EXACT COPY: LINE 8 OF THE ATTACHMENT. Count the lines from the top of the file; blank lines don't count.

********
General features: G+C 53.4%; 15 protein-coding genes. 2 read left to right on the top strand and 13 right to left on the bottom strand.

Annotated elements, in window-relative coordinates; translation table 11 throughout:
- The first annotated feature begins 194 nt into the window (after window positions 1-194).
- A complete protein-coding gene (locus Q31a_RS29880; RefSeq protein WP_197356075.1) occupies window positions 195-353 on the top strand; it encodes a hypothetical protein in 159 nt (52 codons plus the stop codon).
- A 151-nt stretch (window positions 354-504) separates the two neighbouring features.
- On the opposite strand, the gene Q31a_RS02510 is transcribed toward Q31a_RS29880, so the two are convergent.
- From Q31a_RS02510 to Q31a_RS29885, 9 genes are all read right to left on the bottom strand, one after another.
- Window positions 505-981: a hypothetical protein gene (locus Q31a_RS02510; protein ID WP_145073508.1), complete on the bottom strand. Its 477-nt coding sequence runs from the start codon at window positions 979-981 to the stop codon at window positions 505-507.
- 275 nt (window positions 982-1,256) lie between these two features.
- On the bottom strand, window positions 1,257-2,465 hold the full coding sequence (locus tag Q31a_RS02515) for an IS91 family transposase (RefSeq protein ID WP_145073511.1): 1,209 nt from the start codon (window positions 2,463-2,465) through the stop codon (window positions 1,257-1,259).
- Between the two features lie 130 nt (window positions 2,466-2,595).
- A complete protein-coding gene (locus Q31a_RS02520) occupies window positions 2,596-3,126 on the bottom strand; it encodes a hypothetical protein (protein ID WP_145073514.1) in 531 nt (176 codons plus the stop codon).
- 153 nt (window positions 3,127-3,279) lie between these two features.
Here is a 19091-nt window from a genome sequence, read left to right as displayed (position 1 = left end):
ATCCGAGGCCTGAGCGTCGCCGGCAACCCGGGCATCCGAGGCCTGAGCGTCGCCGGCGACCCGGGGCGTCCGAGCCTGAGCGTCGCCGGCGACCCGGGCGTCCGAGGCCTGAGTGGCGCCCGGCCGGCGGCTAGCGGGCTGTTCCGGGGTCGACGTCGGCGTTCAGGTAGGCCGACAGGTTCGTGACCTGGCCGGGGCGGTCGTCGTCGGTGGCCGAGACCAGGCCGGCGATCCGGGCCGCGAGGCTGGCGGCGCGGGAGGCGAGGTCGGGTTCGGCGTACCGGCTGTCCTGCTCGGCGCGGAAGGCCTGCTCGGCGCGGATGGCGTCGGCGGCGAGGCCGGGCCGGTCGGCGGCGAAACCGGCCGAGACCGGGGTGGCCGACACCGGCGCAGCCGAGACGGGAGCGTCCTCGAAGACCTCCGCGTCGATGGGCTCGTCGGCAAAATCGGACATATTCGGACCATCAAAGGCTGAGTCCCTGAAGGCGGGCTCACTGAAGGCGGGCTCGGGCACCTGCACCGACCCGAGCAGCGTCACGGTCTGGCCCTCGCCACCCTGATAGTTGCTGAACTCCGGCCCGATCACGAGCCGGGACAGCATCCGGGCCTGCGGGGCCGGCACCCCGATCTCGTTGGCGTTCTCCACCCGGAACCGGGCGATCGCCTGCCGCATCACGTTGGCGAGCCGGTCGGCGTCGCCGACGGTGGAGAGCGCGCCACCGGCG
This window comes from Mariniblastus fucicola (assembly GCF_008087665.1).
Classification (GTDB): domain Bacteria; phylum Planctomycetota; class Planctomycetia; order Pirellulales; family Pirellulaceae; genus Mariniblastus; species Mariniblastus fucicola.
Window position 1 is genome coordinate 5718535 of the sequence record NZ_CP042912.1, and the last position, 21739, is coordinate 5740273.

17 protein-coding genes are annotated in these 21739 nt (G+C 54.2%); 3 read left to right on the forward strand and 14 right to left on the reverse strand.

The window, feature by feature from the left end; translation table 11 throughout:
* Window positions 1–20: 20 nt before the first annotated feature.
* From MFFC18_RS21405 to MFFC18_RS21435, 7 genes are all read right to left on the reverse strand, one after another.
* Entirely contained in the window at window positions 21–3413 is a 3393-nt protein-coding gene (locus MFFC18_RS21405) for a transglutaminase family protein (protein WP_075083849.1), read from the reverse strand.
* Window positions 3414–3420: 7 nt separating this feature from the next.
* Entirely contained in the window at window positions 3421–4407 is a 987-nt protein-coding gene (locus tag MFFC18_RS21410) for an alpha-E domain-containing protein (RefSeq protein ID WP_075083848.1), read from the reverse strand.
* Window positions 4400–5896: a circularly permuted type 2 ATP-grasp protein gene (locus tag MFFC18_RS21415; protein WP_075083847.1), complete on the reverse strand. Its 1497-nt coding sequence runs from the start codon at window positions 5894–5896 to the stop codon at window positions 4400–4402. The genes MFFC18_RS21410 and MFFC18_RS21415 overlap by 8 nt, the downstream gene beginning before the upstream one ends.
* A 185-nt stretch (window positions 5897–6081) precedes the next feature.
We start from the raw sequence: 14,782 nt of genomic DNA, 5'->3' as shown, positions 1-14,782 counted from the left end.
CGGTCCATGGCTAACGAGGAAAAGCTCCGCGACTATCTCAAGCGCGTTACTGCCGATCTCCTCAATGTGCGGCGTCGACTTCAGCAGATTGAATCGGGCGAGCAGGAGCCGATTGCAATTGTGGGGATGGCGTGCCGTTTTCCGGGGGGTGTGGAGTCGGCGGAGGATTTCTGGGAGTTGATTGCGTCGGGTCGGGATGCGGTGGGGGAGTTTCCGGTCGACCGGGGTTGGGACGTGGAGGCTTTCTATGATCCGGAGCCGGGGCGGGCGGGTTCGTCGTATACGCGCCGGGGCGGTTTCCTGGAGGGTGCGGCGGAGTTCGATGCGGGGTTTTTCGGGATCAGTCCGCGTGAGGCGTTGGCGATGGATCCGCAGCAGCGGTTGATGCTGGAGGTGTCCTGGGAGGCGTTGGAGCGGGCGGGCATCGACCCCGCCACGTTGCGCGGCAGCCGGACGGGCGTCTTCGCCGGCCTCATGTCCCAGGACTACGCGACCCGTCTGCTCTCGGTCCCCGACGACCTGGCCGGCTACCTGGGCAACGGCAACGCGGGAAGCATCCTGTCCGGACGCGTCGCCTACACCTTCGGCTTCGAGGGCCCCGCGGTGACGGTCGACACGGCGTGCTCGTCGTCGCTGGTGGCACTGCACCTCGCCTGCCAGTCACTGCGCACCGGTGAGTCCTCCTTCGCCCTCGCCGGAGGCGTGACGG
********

- Window positions 505-981: a hypothetical protein gene (locus Q31a_RS02510; protein ID WP_145073508.1), complete on the bottom strand. Its 477-nt coding sequence runs from the start codon at window positions 979-981 to the stop codon at window positions 505-507.